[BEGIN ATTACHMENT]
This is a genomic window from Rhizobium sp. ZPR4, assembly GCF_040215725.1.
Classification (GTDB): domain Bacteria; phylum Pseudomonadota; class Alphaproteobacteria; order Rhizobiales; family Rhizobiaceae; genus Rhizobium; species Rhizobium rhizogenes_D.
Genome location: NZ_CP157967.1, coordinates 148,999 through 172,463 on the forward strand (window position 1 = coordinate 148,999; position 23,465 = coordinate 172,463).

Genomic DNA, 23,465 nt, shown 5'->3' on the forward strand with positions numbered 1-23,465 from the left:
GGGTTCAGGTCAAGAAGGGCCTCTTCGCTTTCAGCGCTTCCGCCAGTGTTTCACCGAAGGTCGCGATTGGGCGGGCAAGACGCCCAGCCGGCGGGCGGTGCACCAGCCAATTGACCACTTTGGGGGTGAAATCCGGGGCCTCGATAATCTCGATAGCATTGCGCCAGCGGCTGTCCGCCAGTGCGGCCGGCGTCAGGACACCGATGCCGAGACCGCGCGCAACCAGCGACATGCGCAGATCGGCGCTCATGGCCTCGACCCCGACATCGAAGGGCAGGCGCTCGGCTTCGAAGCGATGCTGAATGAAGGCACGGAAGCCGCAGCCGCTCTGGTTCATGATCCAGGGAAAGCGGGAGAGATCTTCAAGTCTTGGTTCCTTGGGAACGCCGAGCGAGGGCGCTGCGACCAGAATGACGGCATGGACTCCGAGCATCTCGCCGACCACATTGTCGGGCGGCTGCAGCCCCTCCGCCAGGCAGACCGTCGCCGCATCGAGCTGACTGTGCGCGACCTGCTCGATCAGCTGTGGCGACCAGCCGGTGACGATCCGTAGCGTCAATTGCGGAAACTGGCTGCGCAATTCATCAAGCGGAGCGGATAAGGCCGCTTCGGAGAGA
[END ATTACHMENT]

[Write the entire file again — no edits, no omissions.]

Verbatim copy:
This is a genomic window from Rhizobium sp. ZPR4, assembly GCF_040215725.1.
Classification (GTDB): domain Bacteria; phylum Pseudomonadota; class Alphaproteobacteria; order Rhizobiales; family Rhizobiaceae; genus Rhizobium; species Rhizobium rhizogenes_D.
Genome location: NZ_CP157967.1, coordinates 148,999 through 172,463 on the forward strand (window position 1 = coordinate 148,999; position 23,465 = coordinate 172,463).

Genomic DNA, 23,465 nt, shown 5'->3' on the forward strand with positions numbered 1-23,465 from the left:
GGGTTCAGGTCAAGAAGGGCCTCTTCGCTTTCAGCGCTTCCGCCAGTGTTTCACCGAAGGTCGCGATTGGGCGGGCAAGACGCCCAGCCGGCGGGCGGTGCACCAGCCAATTGACCACTTTGGGGGTGAAATCCGGGGCCTCGATAATCTCGATAGCATTGCGCCAGCGGCTGTCCGCCAGTGCGGCCGGCGTCAGGACACCGATGCCGAGACCGCGCGCAACCAGCGACATGCGCAGATCGGCGCTCATGGCCTCGACCCCGACATCGAAGGGCAGGCGCTCGGCTTCGAAGCGATGCTGAATGAAGGCACGGAAGCCGCAGCCGCTCTGGTTCATGATCCAGGGAAAGCGGGAGAGATCTTCAAGTCTTGGTTCCTTGGGAACGCCGAGCGAGGGCGCTGCGACCAGAATGACGGCATGGACTCCGAGCATCTCGCCGACCACATTGTCGGGCGGCTGCAGCCCCTCCGCCAGGCAGACCGTCGCCGCATCGAGCTGACTGTGCGCGACCTGCTCGATCAGCTGTGGCGACCAGCCGGTGACGATCCGTAGCGTCAATTGCGGAAACTGGCTGCGCAATTCATCAAGCGGAGCGGATAAGGCCGCTTCGGAGAGA